CINCINNATI — Kentucky's Daniel Cameron is one of several state attorneys general launching an investigation into the popular social media app TikTok.
The investigation, announced Wednesday, will look into the toll TikTok takes on the mental health of young people and how the app is keeping young users engaged. The announcement sparked conversations among Tri-State parents who remain cautious as they navigate social media with their young children.
“I don’t claim to be a perfect parent at all,” said Amber Ny, a mother of three.
Ny is a stay-at-home mother and content creator on TikTok and Instagram. She said she posts her realistic perspective on positive body image.
“I talk a lot about joyful movement and being OK in the body that you are in,” Ny said.
And when it comes to navigating the app with her 12-year-old, Ny said she keeps an open dialogue about what her daughter is consuming.
“I don’t try to like restrict things because I was a child who was really kind of restricted and I rebelled because of it,” Ny said. “So my approach now is to have open conversations and letting my daughters know they can talk to me about anything.”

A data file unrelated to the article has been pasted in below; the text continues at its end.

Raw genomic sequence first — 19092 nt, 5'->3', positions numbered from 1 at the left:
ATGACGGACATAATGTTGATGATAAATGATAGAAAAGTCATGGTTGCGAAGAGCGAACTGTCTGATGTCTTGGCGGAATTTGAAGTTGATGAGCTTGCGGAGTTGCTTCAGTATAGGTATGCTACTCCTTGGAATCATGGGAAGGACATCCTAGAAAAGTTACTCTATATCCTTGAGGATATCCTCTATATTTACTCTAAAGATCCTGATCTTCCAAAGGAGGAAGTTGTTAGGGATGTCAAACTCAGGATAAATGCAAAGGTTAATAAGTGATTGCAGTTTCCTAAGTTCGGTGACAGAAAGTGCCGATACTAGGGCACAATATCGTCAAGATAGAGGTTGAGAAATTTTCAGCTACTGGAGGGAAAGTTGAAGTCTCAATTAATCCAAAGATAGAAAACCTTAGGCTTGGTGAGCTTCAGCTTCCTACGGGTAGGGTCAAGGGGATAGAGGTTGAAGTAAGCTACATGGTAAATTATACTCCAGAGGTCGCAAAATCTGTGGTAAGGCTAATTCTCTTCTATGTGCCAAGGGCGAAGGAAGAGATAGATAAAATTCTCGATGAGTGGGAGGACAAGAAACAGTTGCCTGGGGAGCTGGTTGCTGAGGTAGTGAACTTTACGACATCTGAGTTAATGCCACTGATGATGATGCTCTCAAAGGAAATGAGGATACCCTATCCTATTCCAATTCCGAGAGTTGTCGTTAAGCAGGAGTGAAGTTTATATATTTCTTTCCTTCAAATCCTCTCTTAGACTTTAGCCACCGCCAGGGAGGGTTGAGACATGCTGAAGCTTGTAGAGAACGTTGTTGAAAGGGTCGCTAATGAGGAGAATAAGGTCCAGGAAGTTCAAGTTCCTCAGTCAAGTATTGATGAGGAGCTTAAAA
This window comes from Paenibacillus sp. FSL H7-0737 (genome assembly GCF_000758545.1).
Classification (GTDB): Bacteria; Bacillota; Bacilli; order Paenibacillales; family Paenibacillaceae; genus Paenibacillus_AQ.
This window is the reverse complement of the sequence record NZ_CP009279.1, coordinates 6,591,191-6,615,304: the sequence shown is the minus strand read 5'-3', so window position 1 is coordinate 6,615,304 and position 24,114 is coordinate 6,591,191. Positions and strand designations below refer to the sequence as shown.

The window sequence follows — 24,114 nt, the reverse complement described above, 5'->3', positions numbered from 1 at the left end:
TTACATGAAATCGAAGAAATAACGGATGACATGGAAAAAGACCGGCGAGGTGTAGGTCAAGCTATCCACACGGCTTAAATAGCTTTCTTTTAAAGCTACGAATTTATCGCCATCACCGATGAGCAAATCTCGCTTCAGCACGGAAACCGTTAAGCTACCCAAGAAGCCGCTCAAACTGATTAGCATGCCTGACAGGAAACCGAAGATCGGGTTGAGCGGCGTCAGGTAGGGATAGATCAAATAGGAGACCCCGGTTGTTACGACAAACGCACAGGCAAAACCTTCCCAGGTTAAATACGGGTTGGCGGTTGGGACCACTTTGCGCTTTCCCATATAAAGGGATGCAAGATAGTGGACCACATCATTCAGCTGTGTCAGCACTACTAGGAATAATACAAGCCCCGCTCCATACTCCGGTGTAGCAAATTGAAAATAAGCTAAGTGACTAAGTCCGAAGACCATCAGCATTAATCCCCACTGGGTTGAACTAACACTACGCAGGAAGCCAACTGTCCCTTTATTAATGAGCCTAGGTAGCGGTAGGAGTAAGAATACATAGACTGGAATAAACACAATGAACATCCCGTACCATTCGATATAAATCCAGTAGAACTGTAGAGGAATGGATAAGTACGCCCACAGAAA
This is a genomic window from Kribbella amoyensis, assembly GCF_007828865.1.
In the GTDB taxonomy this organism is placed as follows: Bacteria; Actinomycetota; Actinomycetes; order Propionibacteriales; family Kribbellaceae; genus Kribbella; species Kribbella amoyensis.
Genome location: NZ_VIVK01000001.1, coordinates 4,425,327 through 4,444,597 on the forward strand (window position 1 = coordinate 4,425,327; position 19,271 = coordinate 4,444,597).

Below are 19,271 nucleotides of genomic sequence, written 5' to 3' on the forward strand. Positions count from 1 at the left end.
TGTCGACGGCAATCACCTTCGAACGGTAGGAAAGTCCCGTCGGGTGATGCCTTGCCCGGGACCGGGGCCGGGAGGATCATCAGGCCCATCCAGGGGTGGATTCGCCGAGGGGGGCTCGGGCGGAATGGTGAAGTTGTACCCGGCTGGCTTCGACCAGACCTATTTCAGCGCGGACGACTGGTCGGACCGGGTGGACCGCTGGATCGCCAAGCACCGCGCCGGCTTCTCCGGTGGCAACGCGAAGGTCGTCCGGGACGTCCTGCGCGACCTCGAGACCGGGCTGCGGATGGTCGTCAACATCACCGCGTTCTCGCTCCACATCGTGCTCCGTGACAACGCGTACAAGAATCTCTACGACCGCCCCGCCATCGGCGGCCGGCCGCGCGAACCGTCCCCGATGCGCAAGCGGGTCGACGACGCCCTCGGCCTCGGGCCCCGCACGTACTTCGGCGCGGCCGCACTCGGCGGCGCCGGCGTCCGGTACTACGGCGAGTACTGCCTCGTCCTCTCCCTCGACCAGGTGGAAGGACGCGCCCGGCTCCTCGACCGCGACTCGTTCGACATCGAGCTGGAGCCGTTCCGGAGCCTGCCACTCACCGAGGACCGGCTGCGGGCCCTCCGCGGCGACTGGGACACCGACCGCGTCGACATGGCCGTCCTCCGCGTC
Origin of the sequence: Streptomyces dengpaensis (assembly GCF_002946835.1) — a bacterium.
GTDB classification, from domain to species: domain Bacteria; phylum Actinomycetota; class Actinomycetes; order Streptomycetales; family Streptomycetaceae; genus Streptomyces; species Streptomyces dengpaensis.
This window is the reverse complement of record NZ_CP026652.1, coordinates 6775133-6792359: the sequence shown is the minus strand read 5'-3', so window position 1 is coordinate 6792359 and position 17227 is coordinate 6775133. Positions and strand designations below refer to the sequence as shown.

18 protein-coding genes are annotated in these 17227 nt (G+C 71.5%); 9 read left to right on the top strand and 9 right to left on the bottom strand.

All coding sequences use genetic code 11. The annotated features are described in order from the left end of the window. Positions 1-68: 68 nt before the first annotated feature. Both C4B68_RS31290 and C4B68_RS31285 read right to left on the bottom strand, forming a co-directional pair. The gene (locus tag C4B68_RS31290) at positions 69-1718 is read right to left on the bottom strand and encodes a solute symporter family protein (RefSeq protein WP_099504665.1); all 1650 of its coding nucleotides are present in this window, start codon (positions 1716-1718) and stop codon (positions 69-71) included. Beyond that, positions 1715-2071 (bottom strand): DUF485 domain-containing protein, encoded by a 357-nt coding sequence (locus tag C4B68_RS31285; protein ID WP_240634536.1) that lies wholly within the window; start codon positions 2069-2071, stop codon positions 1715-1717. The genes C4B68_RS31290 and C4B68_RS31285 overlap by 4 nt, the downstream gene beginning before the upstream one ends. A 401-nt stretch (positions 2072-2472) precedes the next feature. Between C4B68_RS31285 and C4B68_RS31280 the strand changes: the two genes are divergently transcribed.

Serena Heine said up until recently she had banned social media platforms from her home.
“This is just something I have to accept, it's part of the age we live in," the mother of six said. "This is how people communicate these days. I’m not as strict as I used to be. I'm letting them learn for themselves, but I’m also letting them be aware of the risks and to be very cautious with talking to people that they don’t know.”
How parents should navigate social media is a big conversation at Holistic Healing and Therapy. Therapists there say they see teenagers who are dealing with anxiety and depression because of their interaction with social media apps.
“Your main job as a teen is to figure out ‘who do I want to be when I grow up,’ and it’s really had to figure out who I want to be when social media is telling me who I should be,” said therapist Ashlie Cox.
Cox said it's not just teens. Adults are struggling to cope with comparison and self-esteem issues.
“The comparison aspect, a lot of this stuff later in life turns into some ideas of shame and that feeling of ‘I’m not good enough’ or ‘I’m unlovable,’” Cox said. “As small as it seems now, it can end up being really impactful in the future.”
Cox believes parents should consider the maturity level of their children when thinking about giving them access to social media platforms. She also said having an open line of communication will give them an outlet to express what they are feeling.
The creators of TikTok said new safety and privacy measures have been added to the app aimed at protecting teenage users.
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